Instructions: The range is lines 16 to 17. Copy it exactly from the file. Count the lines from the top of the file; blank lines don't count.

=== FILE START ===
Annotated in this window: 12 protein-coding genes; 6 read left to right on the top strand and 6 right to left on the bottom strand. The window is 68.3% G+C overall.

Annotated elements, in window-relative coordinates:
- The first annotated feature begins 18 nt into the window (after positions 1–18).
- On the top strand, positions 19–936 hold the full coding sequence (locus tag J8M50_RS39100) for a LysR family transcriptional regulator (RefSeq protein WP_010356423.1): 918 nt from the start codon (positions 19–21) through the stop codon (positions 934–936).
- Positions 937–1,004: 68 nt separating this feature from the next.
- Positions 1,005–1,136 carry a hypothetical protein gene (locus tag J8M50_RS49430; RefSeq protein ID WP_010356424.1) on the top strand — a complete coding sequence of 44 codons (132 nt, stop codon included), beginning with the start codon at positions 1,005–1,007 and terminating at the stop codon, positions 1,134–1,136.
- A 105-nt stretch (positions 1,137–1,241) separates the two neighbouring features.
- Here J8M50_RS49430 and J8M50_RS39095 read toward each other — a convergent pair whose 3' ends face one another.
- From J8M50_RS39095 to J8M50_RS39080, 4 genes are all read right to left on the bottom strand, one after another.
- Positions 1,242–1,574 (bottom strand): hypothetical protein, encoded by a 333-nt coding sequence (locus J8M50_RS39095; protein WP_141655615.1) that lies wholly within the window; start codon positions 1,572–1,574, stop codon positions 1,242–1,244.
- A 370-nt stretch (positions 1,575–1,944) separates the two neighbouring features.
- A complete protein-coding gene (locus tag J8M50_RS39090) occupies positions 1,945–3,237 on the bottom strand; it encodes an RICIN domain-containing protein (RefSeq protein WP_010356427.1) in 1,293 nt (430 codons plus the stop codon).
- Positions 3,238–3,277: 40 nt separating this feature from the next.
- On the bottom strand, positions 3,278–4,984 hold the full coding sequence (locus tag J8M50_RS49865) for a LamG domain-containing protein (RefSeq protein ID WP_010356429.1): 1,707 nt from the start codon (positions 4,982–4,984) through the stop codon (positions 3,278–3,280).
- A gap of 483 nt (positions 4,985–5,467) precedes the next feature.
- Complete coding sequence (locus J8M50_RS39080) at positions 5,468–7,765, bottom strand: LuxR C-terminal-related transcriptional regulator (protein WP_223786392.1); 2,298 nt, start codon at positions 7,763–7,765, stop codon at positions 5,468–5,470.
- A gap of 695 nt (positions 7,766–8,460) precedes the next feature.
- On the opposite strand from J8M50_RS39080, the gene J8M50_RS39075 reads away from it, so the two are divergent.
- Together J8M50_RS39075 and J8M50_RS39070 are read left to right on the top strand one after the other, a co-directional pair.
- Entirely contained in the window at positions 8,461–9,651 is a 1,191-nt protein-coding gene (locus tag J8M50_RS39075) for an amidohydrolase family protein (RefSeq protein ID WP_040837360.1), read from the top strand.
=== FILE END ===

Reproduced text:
- Complete coding sequence (locus J8M50_RS39080) at positions 5,468–7,765, bottom strand: LuxR C-terminal-related transcriptional regulator (protein WP_223786392.1); 2,298 nt, start codon at positions 7,763–7,765, stop codon at positions 5,468–5,470.
- A gap of 695 nt (positions 7,766–8,460) precedes the next feature.